Take your partners for the foxtrot

This government is big on “partnership”. It wants one with local government, with business, with Maori – with nearly everyone who will play.

Steve Maharey even has a very PC committee beavering away to develop a “framework” to govern its partnerships with non-government organisations and the voluntary sector.

But partnerships sometimes don’t work out. They are often unequal. They can lead to unintended consequences. They are, in short, a risk as well as an opportunity.

Witness farmers. For two decades after a national conference on agriculture in the mid-1960s, farmers had what we might now call a partnership with the government to produce as much as they could. The government’s side of the deal came in tax breaks, subsidies, free research and advice.

By the early 1980s the Muldoon government had piled up these inducements to absurd heights. No land was too steep or too poor to put under the hoof.

Then, without ceremony and without mercy, the Rogernomics Labour government in 1984 ripped away the supports. Conditions down on the farm were dire for many. Gorse reclaimed marginal land. Any farmer who since then has staked investment on the strength of government say-so knows the risk.

Westco Lagan is another example. This 110-job company invested heavily in rimu processing equipment on the strength of the West Coast Accord which assured a supply of rimu logs in perpetuity and was, the High Court said in 1995, a contract. Westco Lagan cannot convert to pine without heavy expense.

The company wants compensation. But the government has inserted into the bill abolishing the West Coast Accord a clause denying anyone a right to compensation. The only potential claimant is Westco Lagan.

This, the company’s lawyer, Jack Hodder, argues, runs counter to the Magna Carta of 1297, one of the foundation stones of our constitution. Mr Hodder, who is a leading legal authority, sought as a last resort an injunction to stop the Clerk of the House presenting the bill to the Governor-General for signature.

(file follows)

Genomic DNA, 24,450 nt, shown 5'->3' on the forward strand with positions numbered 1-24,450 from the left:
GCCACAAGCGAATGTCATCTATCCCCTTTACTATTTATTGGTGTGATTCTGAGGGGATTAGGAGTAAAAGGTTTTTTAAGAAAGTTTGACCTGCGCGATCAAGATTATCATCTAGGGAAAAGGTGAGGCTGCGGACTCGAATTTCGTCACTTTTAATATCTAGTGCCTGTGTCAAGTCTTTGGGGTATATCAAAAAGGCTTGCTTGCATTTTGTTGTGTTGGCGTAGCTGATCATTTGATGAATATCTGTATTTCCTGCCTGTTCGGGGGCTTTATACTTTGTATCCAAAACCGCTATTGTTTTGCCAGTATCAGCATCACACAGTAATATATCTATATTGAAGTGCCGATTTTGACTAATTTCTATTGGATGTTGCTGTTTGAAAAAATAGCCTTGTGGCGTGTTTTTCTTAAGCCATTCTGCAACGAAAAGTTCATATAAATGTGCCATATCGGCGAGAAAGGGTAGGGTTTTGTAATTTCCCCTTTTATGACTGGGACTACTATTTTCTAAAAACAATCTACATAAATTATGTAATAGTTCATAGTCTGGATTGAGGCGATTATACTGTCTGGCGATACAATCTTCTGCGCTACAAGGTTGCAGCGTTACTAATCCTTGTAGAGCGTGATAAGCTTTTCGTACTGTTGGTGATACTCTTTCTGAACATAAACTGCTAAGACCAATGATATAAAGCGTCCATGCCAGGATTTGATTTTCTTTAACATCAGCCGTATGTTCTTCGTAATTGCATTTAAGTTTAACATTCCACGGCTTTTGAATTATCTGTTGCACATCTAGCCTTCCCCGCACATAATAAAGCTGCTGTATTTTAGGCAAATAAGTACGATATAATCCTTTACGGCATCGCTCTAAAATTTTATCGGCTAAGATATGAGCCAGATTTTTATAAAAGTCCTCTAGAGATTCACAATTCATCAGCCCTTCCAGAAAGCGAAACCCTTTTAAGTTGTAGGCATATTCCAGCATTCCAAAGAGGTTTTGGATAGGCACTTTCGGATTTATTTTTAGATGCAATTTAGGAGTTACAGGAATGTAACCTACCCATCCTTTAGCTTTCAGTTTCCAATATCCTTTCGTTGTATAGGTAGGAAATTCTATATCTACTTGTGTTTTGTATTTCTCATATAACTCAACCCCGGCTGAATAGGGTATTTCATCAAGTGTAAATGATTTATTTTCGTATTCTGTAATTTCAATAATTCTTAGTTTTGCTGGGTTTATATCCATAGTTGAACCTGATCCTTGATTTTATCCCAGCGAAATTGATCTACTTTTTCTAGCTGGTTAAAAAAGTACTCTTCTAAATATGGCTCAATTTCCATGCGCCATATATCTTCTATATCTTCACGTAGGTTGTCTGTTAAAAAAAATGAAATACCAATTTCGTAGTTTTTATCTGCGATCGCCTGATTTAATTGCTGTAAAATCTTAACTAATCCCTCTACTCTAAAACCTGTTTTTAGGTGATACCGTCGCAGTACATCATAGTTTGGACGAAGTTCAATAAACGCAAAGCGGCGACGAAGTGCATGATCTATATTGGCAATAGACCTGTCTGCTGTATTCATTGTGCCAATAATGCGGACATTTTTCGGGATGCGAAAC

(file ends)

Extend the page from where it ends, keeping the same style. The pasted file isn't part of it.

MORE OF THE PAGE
Why has Mr Hodder, who is usually a sceptic of such longshot constitutional pirouettes, done this? Because the parliamentary committee, which is due to report on the bill on 24 August, is most unlikely to accede to Westco Lagan’s entreaties.

Why is that? Because the government, which, with the Greens, has a majority on the committee, is adamant Westco Lagan should not have compensation.

Why won’t the government relent?

In short, because it reckons Westco Lagan took on a commercial risk when it relied on the West Coast Accord and the government does not compensate businesses for losses due to commercial risk.

But what was the risk? “Industry participants must have appreciated the real possibility of further shifts in government policy,” Pete Hodgson wrote to the company.

Be thereby warned. Get into bed with the government and you are snuggling up to an elephant. If the elephant rolls over, you get squashed.

The government is not an equal partner. Maori found that quite soon after the Treaty of Waitangi was signed. Ultimately, a partnership with the government is on the government’s terms. The government represents the people and the people’s sovereign will must prevail over any individual’s or group’s special interests, including property rights.

So partnership with the government is unequal and risky. The most solemn commitments by one temporary tenant of the Beehive can be shredded by the next.

Apply this to the tangled local government saga that has had the media palpitating this week.

Local Government New Zealand has been promised partnership with and expanded powers for local councils. This is a big prize for the councils.

But to stitch together a genuine partnership requires high professionalism and a high commitment on both sides.

That one or other – and sometimes both – of these qualities has been lacking in important figures on both sides (though not in either Helen Clark or Carol Stigley) has been laid starkly bare this week.

Louise Rosson’s passionate enthusiasm and desire for a cosy relationship with ministers clouded her judgment. Sandra Lee’s slowness to get momentum in developing the main legislative changes has frustrated the professionals on both sides.

The “partners” have much to learn yet.